Final Report for SW05-142

Project Type: Research and Education
Funds awarded in 2005: $135,756.00
Projected End Date: 12/31/2009
Region: Western
State: Idaho
Principal Investigator:
Amanda Shiffler
University of Idaho
Co-Investigators:
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Project Information

Abstract:

In response to economic pressure, growers tend to reduce years between potato crops, with higher short-term profits but reduced sustainability due to pest pressure. This effect was quantified by comparing potatoes grown in soil with long vs. short rotation history. Short rotations lead to increases in Verticillium dahliae and nematode infections, increase in pesticide costs, and reduction in tuber quality/yield. Therefore,amortized costs of short rotations are likely greater than when potatoes are grown less frequently. A survey of growers shows 59,203+ acres have added at least one year to their rotation length as a direct result of this project.

Project Objectives:

The objectives of this project were to quantify the effects and educate growers concerning the long-term impacts of short vs. long periods of time between potato crops with regard to potato yield and tuber quality parameters, all major potato pests and pathogens, as well as soil health parameters:

  • nematodes
  • weed seed bank/numbers
  • wireworm
  • herbicide-resistance development
  • bacteria:fungi ratios
  • soil microbial activity
  • Rhizoctonia (Rhizoctonia solani)
  • soil carbon and inorganic nutrient conc.
  • silver scurf (Helminthosporium solani)
  • soil depth, density & aggregate stability
  • white mold (Sclerotinia sclerotiorum)
  • water infiltration rate
  • pink rot (Phytophthora erythroseptica)
  • biomass yield
  • Pythium leak (Pythium species)
  • tuber yield, size, grade, solids, and defects
  • Verticillium wilt (Verticillium dahliae)
  • net economic return
  • powdery scab (Spongospora subterranea subsp.subterranea)
  • cost per rotational acre
  • cost per potato acre and per cwt
Introduction:

The length of crop rotation plays a key role in agricultural production. In the past, short crop rotations and monoculture have lead to many cropping disasters, such as those experienced by early European settlers in America. Short crop rotations tend to result in reduced quality/yield due to reduction in soil quality and increased pest/pathogen pressure. Previous research showed an average increase of 30 to 40 cwt/A of U.S. No. 1 potatoes when switching from a two- to a three-year rotation interval between potato crops. The yield increase is similar when switching from a three- to a four-year interval.
Overall soil quality is greatly impacted by short potato rotations. Potatoes place a very high nutrient demand on the soil. More importantly, potato production tends to negatively impact soil structure and compaction due to the multiple field operations that disturb the soil and the use of heavy equipment on moist soil. This reduction in soil quality impacts subsequent crops. For example, a plant’s ability to withstand stress from nematodes and other pests that impact roots can be reduced if root growth is impeded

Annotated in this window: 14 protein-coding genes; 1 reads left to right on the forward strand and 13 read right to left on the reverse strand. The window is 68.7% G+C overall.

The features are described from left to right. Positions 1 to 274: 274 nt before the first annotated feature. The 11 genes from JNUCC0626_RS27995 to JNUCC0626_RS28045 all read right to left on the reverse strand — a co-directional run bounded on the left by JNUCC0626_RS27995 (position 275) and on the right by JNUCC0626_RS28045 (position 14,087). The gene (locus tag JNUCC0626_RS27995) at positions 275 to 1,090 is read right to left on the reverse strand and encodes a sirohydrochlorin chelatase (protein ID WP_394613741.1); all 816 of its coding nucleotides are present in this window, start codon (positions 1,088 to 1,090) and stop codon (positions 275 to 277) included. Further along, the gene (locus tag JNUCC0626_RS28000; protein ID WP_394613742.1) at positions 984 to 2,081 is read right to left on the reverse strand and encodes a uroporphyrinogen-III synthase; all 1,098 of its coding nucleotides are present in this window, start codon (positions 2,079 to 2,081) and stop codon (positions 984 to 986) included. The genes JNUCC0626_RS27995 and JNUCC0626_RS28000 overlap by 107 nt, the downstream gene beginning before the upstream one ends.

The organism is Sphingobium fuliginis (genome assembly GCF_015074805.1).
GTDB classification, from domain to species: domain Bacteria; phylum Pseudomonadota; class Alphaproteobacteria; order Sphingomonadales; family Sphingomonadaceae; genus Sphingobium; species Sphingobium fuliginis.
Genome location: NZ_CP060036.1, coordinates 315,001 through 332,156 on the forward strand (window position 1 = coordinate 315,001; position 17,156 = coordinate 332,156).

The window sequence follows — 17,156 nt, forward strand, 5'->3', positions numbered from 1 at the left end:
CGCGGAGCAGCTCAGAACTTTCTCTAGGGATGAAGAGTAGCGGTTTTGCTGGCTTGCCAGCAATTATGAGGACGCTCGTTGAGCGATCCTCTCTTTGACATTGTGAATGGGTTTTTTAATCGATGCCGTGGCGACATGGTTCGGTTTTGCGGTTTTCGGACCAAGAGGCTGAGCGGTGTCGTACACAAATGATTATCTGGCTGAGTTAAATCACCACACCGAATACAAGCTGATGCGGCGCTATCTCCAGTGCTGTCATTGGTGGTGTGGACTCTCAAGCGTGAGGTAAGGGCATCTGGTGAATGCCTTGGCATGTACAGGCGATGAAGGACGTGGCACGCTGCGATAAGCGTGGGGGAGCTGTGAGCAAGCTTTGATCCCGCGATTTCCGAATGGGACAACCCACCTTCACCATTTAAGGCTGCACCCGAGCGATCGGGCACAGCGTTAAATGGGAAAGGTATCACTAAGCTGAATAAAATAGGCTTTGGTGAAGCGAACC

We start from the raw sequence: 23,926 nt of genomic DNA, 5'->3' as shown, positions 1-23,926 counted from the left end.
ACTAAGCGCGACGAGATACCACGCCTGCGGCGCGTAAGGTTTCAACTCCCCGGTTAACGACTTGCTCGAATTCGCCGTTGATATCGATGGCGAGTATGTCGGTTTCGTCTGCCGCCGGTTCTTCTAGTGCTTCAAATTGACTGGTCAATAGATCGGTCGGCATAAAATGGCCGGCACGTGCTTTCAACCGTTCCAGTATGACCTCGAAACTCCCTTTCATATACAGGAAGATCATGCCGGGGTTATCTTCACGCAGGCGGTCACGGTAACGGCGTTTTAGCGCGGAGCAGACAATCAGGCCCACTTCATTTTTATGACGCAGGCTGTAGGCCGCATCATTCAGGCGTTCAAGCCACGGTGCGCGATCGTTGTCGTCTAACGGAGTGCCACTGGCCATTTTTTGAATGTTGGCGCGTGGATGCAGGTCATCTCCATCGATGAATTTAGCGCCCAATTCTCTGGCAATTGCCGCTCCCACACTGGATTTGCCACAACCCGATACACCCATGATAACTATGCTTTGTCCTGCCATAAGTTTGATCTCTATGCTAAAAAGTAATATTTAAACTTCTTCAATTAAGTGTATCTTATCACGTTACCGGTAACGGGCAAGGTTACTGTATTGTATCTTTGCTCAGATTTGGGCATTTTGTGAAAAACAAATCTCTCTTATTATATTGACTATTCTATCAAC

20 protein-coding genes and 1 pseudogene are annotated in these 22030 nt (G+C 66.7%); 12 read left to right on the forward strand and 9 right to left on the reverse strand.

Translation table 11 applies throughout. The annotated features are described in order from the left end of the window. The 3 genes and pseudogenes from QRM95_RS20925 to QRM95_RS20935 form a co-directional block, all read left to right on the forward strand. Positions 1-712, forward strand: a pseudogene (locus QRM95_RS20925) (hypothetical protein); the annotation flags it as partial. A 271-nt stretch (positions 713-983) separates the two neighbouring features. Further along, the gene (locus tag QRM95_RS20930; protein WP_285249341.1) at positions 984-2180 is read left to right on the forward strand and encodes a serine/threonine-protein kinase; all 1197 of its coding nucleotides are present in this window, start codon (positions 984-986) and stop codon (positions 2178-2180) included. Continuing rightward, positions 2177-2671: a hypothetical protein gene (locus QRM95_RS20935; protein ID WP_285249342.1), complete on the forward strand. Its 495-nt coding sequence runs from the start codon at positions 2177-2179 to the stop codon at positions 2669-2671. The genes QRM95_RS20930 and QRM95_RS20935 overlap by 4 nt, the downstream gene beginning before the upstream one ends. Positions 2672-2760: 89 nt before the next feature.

due to compaction.

Short rotations also significantly reduce the grower’s opportunity to control weeds that are problematic in potatoes but may be easier to control in rotational crops. A longer rotational length between potatoes allows the growers to decrease the number of problematic seeds in the soil’s seed bank before the next potato crop.

In addition to competition for light, water, and nutrient resources, an increase in weed pressure can exacerbate problems with nematodes and other pests as certain plants (especially those from the nightshade family) act as an alternative host.

The quality/yield difference in potatoes is partly pest/pathogen related; short rotations can increase populations of detrimental soil borne diseases, insects, and nematodes due to an abundance of host material. Certain insects and nematodes reduce yield indirectly by weakening and increasing stress on potato plants and by making them more susceptible to fungal and bacterial diseases. They can also directly damage tubers. Yield reductions attributed to nematode infection varies from slight damage to total loss in severely infested fields because of loss of marketable tubers. Diseases can also weaken and stress the plant, and/or can directly damage tubers.

Unfortunately, with market pressures in recent decades, many potato growers have felt pressured to base their cropping system decisions on short-term economic survival as they shorten the time between potato crops. These decisions to move to shorter rotations result in problems with long-term sustainability. The negative impacts of short rotations tend to increase with time, often not showing severe problems for a decade or more.

A recent study, funded by the Idaho Potato Commission and the USDA Western SARE (Sustainable Agriculture Research and Education) program, focused on giving growers better decision-making tools to aid in their cropping systems management. These preliminary results are part of the larger study examining the long-term effects of short vs. long crop rotations on potato production.

References

Carter, M. R., and Sanderson, J. B. (2001). Influence of conservation tillage and rotation length on potato productivity tuber disease and soil quality parameters on a fine sandy loam in eastern Canada. Soil & Tillage Research, 63, 1-13.

Ghorbani, R., Wilcockson, S., Koocheki, A., and Leifert, C. (2008). Soil management for sustainable crop disease control: a review. Environmental Chemistry Letters, 6(3), 149-162.

Hopkins, B.G., 2005. Production Efficiency – Cropping Sequence and Rotation: Impact on Potato Production and Soil Condition. p. 47-56 In Craven et. al. (eds.) Trade Adjustment Assistance for Idaho Fresh Potatoes – Technical Assistance Curriculum. UI. Moscow, ID.

Hopkins, B.G. and J.W. Ellsworth. 2006. Cropping Systems Considerations in Nutrient Management. In J.W. Ellsworth (ed.) Nutrient and Waste Management Conference Proceedings. UI, Twin Falls, ID.